What is an MP?

An MP is a politician in the House of Commons at Westminster.

To become an MP you have to be a candidate in a constituency area and try to win the most votes at an election.

Your name will be on the ballot paper and people can pick to give you their vote if they want to.

The person with the most votes becomes the MP.

MPs come from special areas. These are called constituencies.

If you become an MP you have a constituency ‘seat’ in the parliament. 

The UK is split into 650 constituencies.

Scotland gets 59 seats.

Most MPs are part of a political party.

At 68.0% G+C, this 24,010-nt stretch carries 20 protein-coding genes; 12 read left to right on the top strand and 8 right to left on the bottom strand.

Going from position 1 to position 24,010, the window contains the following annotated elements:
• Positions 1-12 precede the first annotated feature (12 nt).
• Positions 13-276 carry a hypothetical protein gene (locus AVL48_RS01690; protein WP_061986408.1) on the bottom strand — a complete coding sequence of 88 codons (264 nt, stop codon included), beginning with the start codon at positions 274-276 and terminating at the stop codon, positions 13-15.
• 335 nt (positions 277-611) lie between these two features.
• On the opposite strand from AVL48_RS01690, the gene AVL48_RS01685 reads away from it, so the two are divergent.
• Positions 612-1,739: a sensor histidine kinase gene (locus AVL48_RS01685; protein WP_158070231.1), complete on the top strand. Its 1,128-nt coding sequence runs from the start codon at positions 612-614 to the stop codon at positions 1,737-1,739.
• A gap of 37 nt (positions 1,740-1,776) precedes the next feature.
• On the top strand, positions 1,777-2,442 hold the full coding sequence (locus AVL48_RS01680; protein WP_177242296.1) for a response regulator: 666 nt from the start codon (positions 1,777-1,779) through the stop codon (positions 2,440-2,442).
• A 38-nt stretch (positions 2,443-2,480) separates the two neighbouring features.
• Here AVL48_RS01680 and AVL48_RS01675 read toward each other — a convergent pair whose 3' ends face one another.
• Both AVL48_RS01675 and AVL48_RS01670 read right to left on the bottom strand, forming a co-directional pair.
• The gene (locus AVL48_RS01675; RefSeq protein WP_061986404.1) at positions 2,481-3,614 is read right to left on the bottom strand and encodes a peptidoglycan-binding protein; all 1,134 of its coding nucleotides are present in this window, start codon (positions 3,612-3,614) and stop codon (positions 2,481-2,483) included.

Some MPs are independent. This means they don’t have a political party.

All MPs represent their own views. They vote for what they agree with and what their parties support and what they think is best for people.

MPs can vote on laws and policies, and try to make and change laws.

MPs can ask questions and speak about their area and constituents.

MPs run an office in their constituency for people to go and see them for help or support.

Most MPs are in their constituencies on Fridays. They have staff to help them.

MPs also run offices at Westminster.

You can contact your MP in lots of way.

You can call on the phone or visit the constituency office. 

You can send a letter or an email.

Lots of MPs use social media.

Find out who your mp is by clicking here   

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